NYPD Uses Over 15,280 Cameras to Spy on People and Track Some of Them Persistently

  • The NYPD uses the feed from thousands of cameras to identify citizens and track them.
  • The most surveilled neighborhoods are Brooklyn, Bronx, and Manhattan, where both public and private cams are incorporated.
  • The police department refuses to disclose details, but thanks to the work of thousands of volunteers, many cases were cross-confirmed.

The New York Police Department (NYPD) reportedly uses over 15,280 surveillance cameras located around the city to get feed images and use an AI-based facial recognition system to identify people and track some of them persistently. The report comes from Amnesty International that shared it with TechNadu prior to publication. It is based on an investigation carried out by 5,500 volunteers who analyzed 38,831 city locations, tagged public and private cameras, and made correlations with police reports.

According to Amnesty’s report, the most surveilled boroughs are Brooklyn, Bronx, and Manhattan, where the police deploy both private and public cameras to get image feeds for its facial recognition system. In numbers, there are 8,220 cameras in Brooklyn, 3,590 in Manhattan, and 3,470 in the Bronx.

This isn’t random, of course, as these areas are home to Black and Hispanic people, which are historically suffering discrimination from the law enforcement authorities and much higher arrest and conviction rates than white people.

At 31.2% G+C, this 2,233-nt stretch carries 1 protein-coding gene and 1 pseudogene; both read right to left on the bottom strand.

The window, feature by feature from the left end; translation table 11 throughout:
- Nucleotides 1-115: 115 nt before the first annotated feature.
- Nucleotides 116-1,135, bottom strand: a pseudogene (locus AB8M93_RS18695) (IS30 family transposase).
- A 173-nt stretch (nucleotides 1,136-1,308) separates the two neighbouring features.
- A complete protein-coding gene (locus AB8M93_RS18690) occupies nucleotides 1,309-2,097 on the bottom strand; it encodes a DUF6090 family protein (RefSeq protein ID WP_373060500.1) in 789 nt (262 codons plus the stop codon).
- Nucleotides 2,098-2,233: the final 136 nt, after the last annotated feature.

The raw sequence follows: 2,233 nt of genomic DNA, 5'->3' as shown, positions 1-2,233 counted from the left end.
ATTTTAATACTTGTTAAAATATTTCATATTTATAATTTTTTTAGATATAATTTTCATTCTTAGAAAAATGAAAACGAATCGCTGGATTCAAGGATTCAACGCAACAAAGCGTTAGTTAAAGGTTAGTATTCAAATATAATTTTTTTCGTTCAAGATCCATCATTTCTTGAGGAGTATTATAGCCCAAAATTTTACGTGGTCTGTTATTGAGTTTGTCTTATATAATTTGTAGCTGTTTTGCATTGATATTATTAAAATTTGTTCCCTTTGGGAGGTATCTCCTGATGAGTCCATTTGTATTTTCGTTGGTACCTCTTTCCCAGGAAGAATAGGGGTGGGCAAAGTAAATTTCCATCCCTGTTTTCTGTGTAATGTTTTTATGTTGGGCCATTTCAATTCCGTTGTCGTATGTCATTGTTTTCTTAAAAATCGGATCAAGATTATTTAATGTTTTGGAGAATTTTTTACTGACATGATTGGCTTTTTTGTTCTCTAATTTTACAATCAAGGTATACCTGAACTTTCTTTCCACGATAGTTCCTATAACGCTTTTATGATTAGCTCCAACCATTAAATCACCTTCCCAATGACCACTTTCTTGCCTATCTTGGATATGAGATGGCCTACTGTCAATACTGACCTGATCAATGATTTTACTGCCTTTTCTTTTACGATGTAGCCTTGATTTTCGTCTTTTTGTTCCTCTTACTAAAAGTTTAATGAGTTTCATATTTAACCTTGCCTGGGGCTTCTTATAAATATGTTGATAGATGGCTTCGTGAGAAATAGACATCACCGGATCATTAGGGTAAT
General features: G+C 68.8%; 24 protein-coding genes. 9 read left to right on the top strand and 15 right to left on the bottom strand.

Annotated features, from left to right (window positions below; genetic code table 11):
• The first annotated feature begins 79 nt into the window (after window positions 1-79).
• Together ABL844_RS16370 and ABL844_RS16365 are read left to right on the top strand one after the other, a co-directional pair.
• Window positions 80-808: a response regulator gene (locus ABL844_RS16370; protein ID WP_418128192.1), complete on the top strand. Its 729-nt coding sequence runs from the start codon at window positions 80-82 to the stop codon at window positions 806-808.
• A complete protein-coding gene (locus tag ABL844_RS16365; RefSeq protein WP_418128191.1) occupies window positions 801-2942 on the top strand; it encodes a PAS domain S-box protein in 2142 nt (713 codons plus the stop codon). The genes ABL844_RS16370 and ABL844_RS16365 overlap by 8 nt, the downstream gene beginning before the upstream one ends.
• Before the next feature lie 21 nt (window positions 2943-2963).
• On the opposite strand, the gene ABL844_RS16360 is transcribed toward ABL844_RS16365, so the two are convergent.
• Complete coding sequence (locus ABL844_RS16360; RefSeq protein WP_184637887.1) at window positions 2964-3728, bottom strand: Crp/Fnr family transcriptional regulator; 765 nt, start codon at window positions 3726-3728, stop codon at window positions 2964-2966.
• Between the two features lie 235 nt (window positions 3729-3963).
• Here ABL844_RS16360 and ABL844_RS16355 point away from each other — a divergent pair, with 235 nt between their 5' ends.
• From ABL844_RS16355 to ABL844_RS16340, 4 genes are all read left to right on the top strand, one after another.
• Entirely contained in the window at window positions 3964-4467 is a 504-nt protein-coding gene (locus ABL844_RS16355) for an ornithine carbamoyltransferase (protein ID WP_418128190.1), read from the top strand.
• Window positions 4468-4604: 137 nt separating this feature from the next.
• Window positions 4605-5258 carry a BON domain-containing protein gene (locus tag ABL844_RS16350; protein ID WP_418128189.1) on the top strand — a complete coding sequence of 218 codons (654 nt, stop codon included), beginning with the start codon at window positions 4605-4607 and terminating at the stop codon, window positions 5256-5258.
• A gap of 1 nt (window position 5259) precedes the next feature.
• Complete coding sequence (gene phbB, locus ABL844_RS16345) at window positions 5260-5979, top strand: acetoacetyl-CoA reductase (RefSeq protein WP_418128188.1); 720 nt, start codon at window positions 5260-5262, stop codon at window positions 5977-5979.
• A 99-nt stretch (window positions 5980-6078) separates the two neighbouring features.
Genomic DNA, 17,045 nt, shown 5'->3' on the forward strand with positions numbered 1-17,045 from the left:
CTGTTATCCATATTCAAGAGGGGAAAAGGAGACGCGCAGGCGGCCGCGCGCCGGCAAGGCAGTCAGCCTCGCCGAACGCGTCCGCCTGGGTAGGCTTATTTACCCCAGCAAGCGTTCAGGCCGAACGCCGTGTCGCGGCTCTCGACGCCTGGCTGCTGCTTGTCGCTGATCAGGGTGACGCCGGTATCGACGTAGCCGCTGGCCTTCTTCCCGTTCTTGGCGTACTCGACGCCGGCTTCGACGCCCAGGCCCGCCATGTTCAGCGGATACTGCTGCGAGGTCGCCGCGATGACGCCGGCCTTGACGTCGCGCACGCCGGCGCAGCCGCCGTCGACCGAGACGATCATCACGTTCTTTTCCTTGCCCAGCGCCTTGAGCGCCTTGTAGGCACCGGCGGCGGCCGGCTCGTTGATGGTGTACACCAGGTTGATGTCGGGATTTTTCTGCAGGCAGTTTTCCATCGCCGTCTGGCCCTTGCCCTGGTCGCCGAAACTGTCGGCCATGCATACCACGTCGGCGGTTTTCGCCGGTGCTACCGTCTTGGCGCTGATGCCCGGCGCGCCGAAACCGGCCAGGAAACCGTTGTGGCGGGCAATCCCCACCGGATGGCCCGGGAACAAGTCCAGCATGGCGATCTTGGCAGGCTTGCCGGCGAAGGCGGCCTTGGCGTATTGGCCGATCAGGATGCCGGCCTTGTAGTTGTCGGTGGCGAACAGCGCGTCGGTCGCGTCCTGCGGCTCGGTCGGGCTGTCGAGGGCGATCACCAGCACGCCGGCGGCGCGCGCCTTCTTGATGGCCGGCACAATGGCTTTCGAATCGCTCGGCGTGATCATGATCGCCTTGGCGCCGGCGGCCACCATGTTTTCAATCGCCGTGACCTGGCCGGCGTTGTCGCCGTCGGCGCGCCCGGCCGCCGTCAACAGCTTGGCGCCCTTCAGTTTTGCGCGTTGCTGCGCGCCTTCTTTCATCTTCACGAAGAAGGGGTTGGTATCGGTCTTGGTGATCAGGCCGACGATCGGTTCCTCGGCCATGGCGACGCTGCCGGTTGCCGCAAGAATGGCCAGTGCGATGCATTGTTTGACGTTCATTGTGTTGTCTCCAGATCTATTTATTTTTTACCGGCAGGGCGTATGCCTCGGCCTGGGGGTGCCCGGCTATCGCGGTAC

As Matt Mahmoudi, AI & Human Rights Researcher at Amnesty International, tells us:

This sprawling network of cameras can be used by police for invasive facial recognition and risk turning New York into an Orwellian surveillance city. You are never anonymous. Whether you’re attending a protest, walking to a particular neighborhood, or even just grocery shopping – your face can be tracked by facial recognition technology using imagery from thousands of camera points across New York.

To make this worse, Amnesty International claims to have submitted numerous Freedom of Information Law (FOIL) requests to the NYPD, requesting the agency to share information about how facial recognition systems are used and at what scale. In all cases, these requests have been dismissed by the NYPD.

The non-governmental organization believes that the NYPD has used facial recognition technology in at least 22,000 cases since 2017, with 11,000 of them being in 2019 alone. Possibly, this was a time when every New Yorker’s face was being recorded and stored in a massive database for reference and future identification if needed.

Mahmoudi further adds that:

The NYPD’s issues with systemic racism and discrimination are well-documented – so, too, is the technology’s bias against women and people of color. Using FRT with images from thousands of cameras across the city risks amplifying racist policing, harassment of protesters, and could even lead to wrongful arrests. Facial recognition can and is being used by states to intentionally target certain individuals or groups of people based on characteristics, including ethnicity, race, and gender, without individualized reasonable suspicion of criminal wrongdoing.

The pressure on the New York City government from organizations that advocate human rights and privacy is mounting – and the plead on everyone’s lips is a total ban of facial recognition technology in the city. There’s a growing number of people who are deeply concerned about what is going on, and also an increasing number who realize that those traffic or security cameras pointing down at them wherever they may go aren’t there for “just in case” situations.

The latest report from Amnesty International tolls the same bell and calls state senators and city councilors to take immediate action to outlaw the technology before New York City becomes a surveillance city that jumps right out of the darkest pages of an authoritarian book.

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